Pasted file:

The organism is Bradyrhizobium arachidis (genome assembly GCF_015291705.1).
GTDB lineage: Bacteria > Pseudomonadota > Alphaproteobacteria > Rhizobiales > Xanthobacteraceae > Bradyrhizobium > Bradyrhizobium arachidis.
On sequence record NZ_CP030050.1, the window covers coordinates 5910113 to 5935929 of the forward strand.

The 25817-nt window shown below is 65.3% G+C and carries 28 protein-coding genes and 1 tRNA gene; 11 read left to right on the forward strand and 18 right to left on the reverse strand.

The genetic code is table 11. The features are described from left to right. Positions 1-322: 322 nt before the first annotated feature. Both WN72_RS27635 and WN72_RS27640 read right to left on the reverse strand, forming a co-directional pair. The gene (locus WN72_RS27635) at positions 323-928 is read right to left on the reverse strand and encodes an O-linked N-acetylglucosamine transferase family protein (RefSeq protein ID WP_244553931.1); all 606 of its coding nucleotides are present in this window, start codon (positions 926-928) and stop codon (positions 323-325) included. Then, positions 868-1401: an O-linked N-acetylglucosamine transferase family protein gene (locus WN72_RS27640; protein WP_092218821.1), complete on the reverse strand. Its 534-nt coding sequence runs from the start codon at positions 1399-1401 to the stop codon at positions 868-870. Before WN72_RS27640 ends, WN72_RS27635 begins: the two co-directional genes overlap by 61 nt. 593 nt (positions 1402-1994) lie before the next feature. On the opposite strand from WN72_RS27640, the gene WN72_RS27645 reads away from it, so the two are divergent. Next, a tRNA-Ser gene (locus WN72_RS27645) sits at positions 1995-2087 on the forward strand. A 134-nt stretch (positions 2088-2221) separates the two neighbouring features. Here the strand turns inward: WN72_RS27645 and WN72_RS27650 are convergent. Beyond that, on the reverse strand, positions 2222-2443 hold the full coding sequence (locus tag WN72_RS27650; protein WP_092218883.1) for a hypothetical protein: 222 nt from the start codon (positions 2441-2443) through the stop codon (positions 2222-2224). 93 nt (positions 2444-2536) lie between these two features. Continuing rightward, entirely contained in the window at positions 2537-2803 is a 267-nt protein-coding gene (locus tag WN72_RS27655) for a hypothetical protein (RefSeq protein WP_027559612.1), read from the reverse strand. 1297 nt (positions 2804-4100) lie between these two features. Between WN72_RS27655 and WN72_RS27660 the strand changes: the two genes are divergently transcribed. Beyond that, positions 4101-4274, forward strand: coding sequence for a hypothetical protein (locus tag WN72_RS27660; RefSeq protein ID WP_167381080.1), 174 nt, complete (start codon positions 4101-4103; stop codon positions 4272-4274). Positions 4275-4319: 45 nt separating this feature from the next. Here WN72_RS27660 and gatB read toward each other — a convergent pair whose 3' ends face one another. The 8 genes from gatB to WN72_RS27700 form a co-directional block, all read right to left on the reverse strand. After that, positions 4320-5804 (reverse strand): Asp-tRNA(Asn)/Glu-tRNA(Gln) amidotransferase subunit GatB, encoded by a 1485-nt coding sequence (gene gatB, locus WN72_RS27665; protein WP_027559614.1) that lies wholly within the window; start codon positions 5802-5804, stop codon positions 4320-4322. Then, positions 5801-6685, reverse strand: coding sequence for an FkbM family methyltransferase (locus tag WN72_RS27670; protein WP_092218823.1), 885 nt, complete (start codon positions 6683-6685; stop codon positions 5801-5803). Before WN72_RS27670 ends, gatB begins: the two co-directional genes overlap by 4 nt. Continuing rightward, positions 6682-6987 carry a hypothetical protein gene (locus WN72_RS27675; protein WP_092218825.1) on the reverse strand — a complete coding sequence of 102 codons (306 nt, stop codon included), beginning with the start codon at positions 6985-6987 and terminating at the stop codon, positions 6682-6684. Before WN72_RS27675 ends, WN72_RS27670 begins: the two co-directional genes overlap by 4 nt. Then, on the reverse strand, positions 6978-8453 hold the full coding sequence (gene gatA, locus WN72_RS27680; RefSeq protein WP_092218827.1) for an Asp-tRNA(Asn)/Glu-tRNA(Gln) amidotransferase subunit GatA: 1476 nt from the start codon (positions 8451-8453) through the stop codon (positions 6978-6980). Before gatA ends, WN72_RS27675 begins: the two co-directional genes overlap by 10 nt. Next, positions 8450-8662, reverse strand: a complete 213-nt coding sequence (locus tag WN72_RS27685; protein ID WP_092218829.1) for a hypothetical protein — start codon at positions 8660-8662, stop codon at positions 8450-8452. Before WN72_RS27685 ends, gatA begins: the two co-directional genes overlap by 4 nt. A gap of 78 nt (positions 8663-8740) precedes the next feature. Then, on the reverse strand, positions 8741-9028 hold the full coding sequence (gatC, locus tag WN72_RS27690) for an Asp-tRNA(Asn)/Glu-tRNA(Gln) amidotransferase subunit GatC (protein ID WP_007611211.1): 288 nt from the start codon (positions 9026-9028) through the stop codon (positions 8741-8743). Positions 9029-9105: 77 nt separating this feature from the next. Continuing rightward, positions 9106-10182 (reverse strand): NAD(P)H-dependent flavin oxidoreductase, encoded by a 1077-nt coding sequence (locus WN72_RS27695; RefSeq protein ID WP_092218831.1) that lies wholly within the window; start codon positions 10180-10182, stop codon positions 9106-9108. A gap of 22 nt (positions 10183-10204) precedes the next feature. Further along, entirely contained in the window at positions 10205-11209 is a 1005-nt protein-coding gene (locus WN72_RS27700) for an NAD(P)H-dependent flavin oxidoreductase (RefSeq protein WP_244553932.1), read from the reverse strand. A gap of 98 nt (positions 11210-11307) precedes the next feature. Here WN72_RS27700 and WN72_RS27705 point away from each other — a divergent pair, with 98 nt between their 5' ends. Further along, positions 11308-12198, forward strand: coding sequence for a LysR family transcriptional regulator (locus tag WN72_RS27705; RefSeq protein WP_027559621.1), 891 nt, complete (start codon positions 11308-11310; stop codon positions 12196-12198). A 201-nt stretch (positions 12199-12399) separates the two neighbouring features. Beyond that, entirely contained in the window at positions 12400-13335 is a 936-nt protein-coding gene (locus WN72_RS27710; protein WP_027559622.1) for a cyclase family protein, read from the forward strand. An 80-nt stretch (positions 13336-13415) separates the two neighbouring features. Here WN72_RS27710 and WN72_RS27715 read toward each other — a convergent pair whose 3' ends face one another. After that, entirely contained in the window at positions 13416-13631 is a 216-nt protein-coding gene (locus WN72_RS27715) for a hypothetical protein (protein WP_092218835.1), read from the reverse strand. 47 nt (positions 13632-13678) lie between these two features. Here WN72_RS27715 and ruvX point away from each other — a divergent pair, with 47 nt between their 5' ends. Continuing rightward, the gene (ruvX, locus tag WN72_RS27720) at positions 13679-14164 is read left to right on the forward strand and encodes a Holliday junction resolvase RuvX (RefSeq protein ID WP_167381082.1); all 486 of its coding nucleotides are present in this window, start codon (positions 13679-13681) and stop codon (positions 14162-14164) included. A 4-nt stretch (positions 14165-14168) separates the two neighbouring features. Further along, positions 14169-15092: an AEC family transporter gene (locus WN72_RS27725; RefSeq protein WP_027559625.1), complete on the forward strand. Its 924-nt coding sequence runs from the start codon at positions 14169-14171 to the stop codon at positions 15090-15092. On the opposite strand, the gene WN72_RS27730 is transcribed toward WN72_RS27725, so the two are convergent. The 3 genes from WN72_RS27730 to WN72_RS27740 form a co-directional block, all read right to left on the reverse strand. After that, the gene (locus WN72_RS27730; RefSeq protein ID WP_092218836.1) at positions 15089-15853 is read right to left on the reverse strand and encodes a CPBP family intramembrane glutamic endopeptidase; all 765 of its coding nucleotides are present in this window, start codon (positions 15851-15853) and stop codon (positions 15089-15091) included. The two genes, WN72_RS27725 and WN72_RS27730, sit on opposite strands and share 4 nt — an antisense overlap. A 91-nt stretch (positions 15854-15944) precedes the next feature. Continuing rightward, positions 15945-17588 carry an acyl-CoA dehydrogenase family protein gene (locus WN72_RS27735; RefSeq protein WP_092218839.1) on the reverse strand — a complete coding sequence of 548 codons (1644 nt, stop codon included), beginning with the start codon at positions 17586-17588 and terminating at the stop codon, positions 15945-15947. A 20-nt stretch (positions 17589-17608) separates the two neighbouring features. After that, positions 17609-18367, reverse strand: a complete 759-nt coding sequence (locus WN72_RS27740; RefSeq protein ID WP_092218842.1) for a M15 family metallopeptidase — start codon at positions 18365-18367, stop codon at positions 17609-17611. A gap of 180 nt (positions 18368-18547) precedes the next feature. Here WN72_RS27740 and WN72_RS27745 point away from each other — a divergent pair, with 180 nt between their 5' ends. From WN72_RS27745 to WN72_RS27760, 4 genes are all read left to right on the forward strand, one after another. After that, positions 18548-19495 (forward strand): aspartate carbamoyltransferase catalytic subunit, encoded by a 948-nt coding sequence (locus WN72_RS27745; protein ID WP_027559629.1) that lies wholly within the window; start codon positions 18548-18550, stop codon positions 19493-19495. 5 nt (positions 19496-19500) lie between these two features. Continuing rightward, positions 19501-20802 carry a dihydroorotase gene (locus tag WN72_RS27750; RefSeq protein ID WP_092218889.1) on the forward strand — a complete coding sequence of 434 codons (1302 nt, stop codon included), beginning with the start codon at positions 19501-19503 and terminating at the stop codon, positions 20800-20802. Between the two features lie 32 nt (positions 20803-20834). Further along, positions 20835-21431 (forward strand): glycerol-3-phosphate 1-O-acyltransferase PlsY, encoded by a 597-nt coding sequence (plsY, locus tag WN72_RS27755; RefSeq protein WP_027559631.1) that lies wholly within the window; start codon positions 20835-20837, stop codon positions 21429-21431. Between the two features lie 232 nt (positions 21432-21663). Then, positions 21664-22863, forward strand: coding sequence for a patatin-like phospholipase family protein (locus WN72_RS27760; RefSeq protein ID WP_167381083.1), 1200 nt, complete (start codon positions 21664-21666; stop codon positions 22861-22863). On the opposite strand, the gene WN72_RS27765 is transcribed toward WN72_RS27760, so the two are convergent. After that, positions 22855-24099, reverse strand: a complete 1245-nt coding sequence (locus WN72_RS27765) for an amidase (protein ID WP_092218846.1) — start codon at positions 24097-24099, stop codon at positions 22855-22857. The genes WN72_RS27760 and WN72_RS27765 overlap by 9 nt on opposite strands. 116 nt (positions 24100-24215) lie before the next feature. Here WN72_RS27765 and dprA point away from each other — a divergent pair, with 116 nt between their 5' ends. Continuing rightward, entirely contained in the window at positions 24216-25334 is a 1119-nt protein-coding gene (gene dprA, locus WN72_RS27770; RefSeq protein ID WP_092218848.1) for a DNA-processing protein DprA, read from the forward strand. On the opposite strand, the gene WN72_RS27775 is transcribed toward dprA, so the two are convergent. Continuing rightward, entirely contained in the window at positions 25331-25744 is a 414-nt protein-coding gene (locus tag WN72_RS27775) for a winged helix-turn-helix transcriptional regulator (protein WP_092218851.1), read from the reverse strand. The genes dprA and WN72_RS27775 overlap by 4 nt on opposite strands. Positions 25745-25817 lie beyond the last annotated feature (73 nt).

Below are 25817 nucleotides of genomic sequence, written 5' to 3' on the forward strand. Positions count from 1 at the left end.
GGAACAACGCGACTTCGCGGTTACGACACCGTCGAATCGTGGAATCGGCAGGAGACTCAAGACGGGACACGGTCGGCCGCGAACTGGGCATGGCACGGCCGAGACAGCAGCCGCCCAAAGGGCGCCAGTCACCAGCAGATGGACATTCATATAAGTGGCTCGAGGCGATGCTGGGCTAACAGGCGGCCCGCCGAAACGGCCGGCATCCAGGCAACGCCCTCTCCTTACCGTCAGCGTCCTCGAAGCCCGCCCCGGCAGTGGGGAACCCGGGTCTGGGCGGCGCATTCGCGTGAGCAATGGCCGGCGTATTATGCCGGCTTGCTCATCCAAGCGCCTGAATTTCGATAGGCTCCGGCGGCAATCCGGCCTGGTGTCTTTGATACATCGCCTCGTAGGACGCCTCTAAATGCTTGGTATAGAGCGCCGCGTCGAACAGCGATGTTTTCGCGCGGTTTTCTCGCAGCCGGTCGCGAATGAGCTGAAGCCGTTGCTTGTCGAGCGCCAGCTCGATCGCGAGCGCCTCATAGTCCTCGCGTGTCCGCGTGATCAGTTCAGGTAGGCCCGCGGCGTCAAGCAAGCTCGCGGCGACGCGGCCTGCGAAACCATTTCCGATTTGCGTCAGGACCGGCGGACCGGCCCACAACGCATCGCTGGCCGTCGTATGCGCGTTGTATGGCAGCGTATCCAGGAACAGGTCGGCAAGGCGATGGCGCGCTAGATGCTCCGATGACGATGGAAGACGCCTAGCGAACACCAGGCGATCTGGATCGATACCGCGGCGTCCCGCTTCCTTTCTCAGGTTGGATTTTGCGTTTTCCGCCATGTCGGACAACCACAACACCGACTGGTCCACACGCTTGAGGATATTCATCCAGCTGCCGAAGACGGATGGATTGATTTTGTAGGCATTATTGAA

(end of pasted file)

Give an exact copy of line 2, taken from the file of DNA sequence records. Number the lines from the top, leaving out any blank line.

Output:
GTDB lineage: Bacteria > Pseudomonadota > Alphaproteobacteria > Rhizobiales > Xanthobacteraceae > Bradyrhizobium > Bradyrhizobium arachidis.